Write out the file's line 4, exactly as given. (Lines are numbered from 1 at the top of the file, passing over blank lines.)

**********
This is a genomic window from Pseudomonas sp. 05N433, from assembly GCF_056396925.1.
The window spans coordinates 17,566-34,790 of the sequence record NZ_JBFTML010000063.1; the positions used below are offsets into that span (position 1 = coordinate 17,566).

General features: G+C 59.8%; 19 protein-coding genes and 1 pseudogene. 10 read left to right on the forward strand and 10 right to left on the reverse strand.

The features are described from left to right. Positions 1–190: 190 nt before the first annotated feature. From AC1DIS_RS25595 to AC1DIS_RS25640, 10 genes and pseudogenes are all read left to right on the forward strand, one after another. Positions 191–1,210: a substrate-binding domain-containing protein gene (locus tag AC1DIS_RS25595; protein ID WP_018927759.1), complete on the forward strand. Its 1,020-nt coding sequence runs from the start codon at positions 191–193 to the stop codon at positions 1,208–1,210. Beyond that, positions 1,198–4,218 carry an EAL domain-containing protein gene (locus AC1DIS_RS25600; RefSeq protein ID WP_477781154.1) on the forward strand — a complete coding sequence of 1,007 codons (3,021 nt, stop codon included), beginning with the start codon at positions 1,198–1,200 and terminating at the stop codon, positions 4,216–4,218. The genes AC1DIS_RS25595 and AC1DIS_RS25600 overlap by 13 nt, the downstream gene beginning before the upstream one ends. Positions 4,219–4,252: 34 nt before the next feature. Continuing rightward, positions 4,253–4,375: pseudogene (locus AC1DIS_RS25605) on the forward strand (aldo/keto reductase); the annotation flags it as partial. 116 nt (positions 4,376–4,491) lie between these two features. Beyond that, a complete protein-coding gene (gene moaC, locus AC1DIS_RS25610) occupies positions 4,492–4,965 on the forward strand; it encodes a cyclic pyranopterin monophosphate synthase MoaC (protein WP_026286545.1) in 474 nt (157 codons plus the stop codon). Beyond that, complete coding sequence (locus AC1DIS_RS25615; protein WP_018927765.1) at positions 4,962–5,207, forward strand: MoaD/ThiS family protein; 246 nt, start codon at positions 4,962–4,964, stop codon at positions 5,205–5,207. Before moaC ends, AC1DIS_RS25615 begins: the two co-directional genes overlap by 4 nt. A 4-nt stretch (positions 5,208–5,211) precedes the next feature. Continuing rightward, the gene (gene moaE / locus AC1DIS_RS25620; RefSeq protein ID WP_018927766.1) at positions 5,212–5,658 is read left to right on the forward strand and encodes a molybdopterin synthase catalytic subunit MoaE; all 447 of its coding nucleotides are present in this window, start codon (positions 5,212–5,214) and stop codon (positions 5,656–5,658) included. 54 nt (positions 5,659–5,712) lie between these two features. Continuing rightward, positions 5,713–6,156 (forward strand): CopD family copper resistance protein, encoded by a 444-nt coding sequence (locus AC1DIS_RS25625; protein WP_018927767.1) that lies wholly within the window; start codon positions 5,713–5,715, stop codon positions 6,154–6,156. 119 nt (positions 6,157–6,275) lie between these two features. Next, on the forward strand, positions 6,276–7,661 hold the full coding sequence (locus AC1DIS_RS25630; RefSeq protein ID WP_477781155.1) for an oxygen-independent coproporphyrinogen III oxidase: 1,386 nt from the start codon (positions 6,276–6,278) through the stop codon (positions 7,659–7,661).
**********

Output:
The features are described from left to right. Positions 1–190: 190 nt before the first annotated feature. From AC1DIS_RS25595 to AC1DIS_RS25640, 10 genes and pseudogenes are all read left to right on the forward strand, one after another. Positions 191–1,210: a substrate-binding domain-containing protein gene (locus tag AC1DIS_RS25595; protein ID WP_018927759.1), complete on the forward strand. Its 1,020-nt coding sequence runs from the start codon at positions 191–193 to the stop codon at positions 1,208–1,210. Beyond that, positions 1,198–4,218 carry an EAL domain-containing protein gene (locus AC1DIS_RS25600; RefSeq protein ID WP_477781154.1) on the forward strand — a complete coding sequence of 1,007 codons (3,021 nt, stop codon included), beginning with the start codon at positions 1,198–1,200 and terminating at the stop codon, positions 4,216–4,218. The genes AC1DIS_RS25595 and AC1DIS_RS25600 overlap by 13 nt, the downstream gene beginning before the upstream one ends. Positions 4,219–4,252: 34 nt before the next feature. Continuing rightward, positions 4,253–4,375: pseudogene (locus AC1DIS_RS25605) on the forward strand (aldo/keto reductase); the annotation flags it as partial. 116 nt (positions 4,376–4,491) lie between these two features. Beyond that, a complete protein-coding gene (gene moaC, locus AC1DIS_RS25610) occupies positions 4,492–4,965 on the forward strand; it encodes a cyclic pyranopterin monophosphate synthase MoaC (protein WP_026286545.1) in 474 nt (157 codons plus the stop codon). Beyond that, complete coding sequence (locus AC1DIS_RS25615; protein WP_018927765.1) at positions 4,962–5,207, forward strand: MoaD/ThiS family protein; 246 nt, start codon at positions 4,962–4,964, stop codon at positions 5,205–5,207. Before moaC ends, AC1DIS_RS25615 begins: the two co-directional genes overlap by 4 nt. A 4-nt stretch (positions 5,208–5,211) precedes the next feature. Continuing rightward, the gene (gene moaE / locus AC1DIS_RS25620; RefSeq protein ID WP_018927766.1) at positions 5,212–5,658 is read left to right on the forward strand and encodes a molybdopterin synthase catalytic subunit MoaE; all 447 of its coding nucleotides are present in this window, start codon (positions 5,212–5,214) and stop codon (positions 5,656–5,658) included. 54 nt (positions 5,659–5,712) lie between these two features. Continuing rightward, positions 5,713–6,156 (forward strand): CopD family copper resistance protein, encoded by a 444-nt coding sequence (locus AC1DIS_RS25625; protein WP_018927767.1) that lies wholly within the window; start codon positions 5,713–5,715, stop codon positions 6,154–6,156. 119 nt (positions 6,157–6,275) lie between these two features. Next, on the forward strand, positions 6,276–7,661 hold the full coding sequence (locus AC1DIS_RS25630; RefSeq protein ID WP_477781155.1) for an oxygen-independent coproporphyrinogen III oxidase: 1,386 nt from the start codon (positions 6,276–6,278) through the stop codon (positions 7,659–7,661).